Titel: The history of Robinson Crusoe abridged: for the use of schools and private instruction
Auteur: [niet beschikbaar]
Uitgave: Amsterdam: G. Portielje and son, 1855
3e dr
Auteursrechten: Zie auteursrechten
Citeerinstructie: Bijzondere Collecties van de Universiteit van Amsterdam, UBM: Obr. 5559
Onderwerp: Taal- en letterkunde naar afzonderlijke talen: Engelse letterkunde
Trefwoord: Vertalingen (vorm)
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   The history of Robinson Crusoe abridged: for the use of schools and private instruction
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lamas over the hedging which he had shut up on all
sides. He resolved at last to make for some time a
small stable near his inclosure, and to keep the
lama with her young ones in it till he could make
a better regulation. As long as the stable was not
ready he tied the creature to a tree, and went to
work directly. He he« ed down a number of young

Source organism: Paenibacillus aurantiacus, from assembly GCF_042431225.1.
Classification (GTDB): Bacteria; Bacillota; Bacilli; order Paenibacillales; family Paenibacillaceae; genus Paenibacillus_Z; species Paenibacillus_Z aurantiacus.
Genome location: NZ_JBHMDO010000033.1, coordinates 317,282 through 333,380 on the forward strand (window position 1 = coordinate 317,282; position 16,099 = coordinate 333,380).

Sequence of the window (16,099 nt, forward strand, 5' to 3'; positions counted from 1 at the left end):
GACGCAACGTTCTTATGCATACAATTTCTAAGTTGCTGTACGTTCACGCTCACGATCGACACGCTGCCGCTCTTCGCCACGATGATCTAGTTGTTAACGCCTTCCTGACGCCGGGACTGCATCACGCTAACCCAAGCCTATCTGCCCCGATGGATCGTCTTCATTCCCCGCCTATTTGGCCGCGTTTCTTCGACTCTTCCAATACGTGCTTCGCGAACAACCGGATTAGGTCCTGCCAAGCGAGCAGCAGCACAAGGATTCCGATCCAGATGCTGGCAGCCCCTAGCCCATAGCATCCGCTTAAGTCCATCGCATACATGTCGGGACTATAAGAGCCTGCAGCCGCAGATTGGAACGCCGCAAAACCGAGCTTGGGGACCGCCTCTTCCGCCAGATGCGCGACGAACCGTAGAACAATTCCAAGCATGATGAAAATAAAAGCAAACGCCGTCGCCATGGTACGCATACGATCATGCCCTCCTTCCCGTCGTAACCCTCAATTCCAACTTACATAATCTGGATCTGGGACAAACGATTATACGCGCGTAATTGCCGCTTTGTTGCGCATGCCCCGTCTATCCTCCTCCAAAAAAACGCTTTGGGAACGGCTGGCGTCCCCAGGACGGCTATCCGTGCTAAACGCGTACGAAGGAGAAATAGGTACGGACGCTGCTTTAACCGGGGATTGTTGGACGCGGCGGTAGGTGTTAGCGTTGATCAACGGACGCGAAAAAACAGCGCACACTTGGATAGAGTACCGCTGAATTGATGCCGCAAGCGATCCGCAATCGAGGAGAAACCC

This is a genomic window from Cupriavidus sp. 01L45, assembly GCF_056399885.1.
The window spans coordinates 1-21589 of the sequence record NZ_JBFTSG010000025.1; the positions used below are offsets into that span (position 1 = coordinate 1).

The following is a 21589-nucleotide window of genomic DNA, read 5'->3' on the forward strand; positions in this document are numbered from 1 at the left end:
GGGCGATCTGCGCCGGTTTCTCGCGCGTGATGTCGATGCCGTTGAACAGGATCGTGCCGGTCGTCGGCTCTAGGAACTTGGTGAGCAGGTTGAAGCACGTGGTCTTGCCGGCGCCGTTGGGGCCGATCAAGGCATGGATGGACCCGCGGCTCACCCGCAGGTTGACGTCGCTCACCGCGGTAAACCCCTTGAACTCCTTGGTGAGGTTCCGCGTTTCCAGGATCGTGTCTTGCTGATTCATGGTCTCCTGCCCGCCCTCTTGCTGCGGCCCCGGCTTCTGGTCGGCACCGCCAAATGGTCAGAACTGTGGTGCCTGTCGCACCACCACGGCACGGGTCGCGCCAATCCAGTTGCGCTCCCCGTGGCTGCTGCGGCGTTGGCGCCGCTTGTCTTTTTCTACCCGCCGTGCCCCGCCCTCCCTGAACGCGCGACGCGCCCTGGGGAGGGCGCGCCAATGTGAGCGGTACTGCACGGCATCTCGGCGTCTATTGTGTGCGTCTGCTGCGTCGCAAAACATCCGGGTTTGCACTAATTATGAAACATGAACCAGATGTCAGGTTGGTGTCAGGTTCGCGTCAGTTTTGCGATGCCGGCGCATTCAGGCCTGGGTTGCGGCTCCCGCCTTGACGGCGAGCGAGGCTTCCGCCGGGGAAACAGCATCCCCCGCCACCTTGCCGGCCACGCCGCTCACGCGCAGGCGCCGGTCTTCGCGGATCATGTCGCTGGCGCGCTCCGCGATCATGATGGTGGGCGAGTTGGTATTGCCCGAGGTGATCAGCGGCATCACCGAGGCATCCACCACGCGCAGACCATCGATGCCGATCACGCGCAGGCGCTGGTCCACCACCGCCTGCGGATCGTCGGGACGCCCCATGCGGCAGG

trees, and planted them so near to one another that
they formed a pretty strong wall.
During this time the lama being tired, reposed on
the ground, and the young ones, which did not
suspect that they were caught, sucked at their ease.
Robinson viewed these lovely little creatures, and
thought himself happy to possess some living animals
which would afford him company. From this mo-
ment, it appeared to him that he did not live so
solitary, and the joy which he felt gave him so much
strength and vigour, that the stable was ready in a
short time. Then he let the lama and her young
ones into it, and shut the last opening with thick
twigs placed close together.
Robinson had not yet forgot the pleasure which
his first companion the spider had afforded him.
He daily provided her with flies. The spider, which
soon observed that he treated her kindly, grew so
tame, that whenever he only touched the cobweb,
she came and took from his hand the fly which he
offered her. The lama and her young ones soon
accustomed themselves to his company. As often as
he came home they bounded to meet himj they
snuffed him all round to know if he had brought
any thing for them, and out of gratitude they lick-
ed his hands when lie gave them fresh grass or
young twigs. He weaned the young ones, and af-
terwards regularly milked the mother every morning